Anyway, no – it isn’t a good idea to send this particular white-collar criminal to Quentin because he’s played by Will Ferrell, which means he isn’t a criminal at all but a wrongfully convicted and essentially lovable doofus. A doofus who has made millions working at some Madoff-flavored elite investment fund, a doofus who begins with the assumption that all black men are criminals, and a doofus too dumb and oblivious to perceive that his intended bride is a soulless and conniving gold-digger. You see what I mean about mixed messaging. It’s clearly not as damaging to the film’s satirical intention that Hart plays a middle-class striver who owns his own business, rather than the street-hardened thug Ferrell-doofus takes him for. But that too is a failure of narrative nerve that feeds into the overarching buddy-movie logic of “Get Hard”: Yeah, racial and economic injustice, what a bummer – but these two American goofballs are just the same under the skin, so yay.
“Racist and homophobic,” in this case, has nothing to do with conscious intentions and very little to do with real-world effects. Instead, it reflects the fundamentally reactionary nature of Hollywood storytelling, which undermines and defeats most attempts at “content” or “meaning.” Actually, it’s worth expanding on that point: “Meaning” is welcome in Hollywood movies when it’s figured as individual inspiration and transcendence, but must be neutralized or turned upside-down anytime it arrives tinged with larger social critique. Kevin Hart’s on-screen wife, a character so free of characteristics she should be called Nice Middle-Class Black Lady (no fault of the likable Edwina Findley Dickerson), cracks a joke about the corny plot of “The Blind Side” in this movie, but “Get Hard” is a lot closer to that kind of anodyne post-racial uplift than it thinks it is.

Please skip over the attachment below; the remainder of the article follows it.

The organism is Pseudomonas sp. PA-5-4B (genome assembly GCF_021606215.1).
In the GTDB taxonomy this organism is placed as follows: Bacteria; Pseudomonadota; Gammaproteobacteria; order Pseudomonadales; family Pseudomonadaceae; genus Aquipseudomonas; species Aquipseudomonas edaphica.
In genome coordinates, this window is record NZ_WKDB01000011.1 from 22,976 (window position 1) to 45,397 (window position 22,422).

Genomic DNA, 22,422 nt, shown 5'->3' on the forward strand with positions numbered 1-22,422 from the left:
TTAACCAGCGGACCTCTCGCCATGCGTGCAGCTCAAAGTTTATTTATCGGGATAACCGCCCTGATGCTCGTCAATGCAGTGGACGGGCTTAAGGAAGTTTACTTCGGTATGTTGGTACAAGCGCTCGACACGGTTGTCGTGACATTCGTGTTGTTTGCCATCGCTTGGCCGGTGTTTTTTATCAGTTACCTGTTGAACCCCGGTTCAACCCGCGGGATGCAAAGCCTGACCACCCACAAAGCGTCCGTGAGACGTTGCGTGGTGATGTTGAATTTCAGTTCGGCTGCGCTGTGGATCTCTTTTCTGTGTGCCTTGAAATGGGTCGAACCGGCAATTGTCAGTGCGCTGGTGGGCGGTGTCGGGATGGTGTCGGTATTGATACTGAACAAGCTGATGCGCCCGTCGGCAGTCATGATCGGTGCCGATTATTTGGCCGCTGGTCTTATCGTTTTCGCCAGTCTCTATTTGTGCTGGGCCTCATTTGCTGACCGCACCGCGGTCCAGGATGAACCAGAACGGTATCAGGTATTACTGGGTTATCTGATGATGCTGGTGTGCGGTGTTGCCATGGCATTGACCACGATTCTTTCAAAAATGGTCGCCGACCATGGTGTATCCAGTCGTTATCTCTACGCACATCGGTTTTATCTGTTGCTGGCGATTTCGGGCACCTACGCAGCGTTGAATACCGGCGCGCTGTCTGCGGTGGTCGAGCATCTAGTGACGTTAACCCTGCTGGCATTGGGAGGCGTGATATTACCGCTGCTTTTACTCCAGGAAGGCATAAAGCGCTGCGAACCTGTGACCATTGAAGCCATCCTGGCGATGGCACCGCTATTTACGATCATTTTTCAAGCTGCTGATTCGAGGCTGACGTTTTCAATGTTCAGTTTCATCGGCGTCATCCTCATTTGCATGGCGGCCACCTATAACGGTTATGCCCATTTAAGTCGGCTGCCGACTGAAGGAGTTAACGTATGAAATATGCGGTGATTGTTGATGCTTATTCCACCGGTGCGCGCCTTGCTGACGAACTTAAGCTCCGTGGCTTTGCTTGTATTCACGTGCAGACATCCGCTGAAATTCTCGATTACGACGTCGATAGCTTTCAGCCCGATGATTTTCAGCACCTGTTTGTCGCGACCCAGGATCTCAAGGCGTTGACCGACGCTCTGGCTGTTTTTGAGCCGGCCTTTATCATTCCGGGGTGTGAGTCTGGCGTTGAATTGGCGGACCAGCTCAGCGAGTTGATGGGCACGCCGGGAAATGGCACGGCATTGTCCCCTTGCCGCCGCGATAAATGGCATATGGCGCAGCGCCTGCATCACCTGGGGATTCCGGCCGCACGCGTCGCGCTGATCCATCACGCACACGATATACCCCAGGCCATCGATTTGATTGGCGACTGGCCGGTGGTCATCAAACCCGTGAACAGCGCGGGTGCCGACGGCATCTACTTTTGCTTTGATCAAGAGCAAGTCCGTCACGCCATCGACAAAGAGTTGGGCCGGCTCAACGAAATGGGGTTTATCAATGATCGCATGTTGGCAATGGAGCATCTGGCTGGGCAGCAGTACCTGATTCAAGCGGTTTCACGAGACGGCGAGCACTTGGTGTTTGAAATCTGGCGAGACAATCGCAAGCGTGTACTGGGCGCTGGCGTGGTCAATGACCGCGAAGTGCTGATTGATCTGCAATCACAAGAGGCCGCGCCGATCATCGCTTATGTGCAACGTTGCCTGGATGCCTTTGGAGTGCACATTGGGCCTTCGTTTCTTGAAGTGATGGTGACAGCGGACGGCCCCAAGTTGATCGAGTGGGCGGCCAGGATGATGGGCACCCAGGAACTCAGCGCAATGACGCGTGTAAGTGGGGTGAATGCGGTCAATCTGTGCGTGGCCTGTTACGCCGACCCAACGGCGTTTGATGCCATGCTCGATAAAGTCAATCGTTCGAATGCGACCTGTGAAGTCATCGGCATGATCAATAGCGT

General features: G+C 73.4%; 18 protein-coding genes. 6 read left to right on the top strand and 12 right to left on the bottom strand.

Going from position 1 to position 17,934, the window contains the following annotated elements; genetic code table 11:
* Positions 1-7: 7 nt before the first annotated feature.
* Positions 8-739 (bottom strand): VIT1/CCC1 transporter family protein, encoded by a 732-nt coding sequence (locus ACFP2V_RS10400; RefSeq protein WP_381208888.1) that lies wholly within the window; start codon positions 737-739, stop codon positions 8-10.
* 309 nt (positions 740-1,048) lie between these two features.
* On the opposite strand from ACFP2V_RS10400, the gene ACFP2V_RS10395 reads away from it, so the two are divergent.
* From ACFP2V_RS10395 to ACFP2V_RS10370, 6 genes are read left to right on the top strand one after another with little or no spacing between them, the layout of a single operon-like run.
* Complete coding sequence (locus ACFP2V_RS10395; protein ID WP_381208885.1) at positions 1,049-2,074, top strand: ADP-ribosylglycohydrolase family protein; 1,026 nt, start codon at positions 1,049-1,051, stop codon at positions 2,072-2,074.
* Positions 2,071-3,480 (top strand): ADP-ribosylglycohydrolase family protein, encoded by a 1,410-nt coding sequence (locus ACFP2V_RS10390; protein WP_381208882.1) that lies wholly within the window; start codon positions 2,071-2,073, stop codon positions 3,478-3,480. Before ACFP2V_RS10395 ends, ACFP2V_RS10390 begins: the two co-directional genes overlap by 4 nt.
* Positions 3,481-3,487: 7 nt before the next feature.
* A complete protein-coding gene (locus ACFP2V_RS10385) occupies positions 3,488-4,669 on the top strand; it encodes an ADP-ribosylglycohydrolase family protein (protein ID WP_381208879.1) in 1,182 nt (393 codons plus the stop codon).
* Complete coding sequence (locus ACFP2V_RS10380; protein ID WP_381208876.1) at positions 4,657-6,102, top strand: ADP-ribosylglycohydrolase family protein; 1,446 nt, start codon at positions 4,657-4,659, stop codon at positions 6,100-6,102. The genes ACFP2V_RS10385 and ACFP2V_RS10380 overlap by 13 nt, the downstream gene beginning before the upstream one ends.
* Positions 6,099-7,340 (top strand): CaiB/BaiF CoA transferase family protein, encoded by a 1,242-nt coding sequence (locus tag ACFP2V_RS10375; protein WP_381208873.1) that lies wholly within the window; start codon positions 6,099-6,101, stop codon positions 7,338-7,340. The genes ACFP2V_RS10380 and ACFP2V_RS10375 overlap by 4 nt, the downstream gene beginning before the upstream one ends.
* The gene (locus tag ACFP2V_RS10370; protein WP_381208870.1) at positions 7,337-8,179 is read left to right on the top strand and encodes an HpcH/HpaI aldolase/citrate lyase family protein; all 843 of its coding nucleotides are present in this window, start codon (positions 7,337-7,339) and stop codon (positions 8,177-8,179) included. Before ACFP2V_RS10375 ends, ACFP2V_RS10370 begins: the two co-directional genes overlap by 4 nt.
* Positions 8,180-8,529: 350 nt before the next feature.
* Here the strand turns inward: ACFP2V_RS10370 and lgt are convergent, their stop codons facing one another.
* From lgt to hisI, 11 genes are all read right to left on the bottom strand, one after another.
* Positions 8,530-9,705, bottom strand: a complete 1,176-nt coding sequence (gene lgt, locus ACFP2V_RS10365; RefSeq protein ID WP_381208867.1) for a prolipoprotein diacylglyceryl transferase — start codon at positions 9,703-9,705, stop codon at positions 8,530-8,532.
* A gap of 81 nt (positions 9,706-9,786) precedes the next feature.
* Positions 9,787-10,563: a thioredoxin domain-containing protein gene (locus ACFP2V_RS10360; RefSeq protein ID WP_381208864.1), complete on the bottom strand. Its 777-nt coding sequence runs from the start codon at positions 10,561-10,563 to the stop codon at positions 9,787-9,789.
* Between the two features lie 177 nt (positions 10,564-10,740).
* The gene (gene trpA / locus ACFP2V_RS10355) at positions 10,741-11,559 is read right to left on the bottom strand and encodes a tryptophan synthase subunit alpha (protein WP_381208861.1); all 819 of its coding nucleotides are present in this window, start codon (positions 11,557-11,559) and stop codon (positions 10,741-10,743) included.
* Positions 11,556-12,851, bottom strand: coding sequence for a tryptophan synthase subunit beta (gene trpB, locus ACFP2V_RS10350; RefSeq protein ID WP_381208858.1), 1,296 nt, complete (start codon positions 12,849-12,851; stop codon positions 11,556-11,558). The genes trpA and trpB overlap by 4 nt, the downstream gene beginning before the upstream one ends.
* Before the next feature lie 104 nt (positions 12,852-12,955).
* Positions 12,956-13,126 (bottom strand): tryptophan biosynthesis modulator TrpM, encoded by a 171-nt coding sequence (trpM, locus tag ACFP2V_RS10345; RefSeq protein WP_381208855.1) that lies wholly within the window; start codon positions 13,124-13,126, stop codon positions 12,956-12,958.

As the seven-figure executives in those sprawling office suites all over the western half of Los Angeles County would assure us, this has nothing to do with politics per se. (After all, those people are mostly liberals, if we take that term in its contemporary meaning of “those who stuff Hillary Clinton and Chuck Schumer full of cash.”) It has to do with protecting valuable assets like Ferrell and Hart by keeping them light and likable, and it has to do with giving the people what they want, or at least what the entertainment industry has trained them to expect, which comes to the same thing. People don’t want an earnest lecture about economic inequality or the incarceration rate among African-American males at the end of a hard workweek; they want fun, escapist fantasy, which evidently means Will Ferrell on his knees in a toilet stall, trying to get a dick in his mouth.
So I’m willing to believe that first-time director Etan Cohen (previously the co-writer of “Tropic Thunder” and Mike Judge’s “Idiocracy”) went into this with somewhat benevolent intentions, which remain visible here and there: Let’s make a silly, raunchy comedy that allows two hugely popular stars a chance to explore the enduring absurdity of racial misperception, or something like that. But Cohen had neither the chops nor the clout to prevent “Get Hard” from ending up, no doubt through the normal process of producer rewrites, focus groups, worried agents and weevil infestations, as a confused and contradictory mess. More to the point, it’s almost never funny, and full of elementary screenwriting blunders I won’t bother to list: Some scenes should be longer while others (many others) should have been cut, and nothing about the plot or the timeline makes any sense. It’s like a movie written by an ambitious seventh-grader who has constantly been told how amusing he is, and then rewritten by the school principal to make sure it doesn’t go too far. Come to think of it, the kneejerk critics are right after all: This movie is racist and homophobic, but that’s a minor side effect of its badness, not the cause.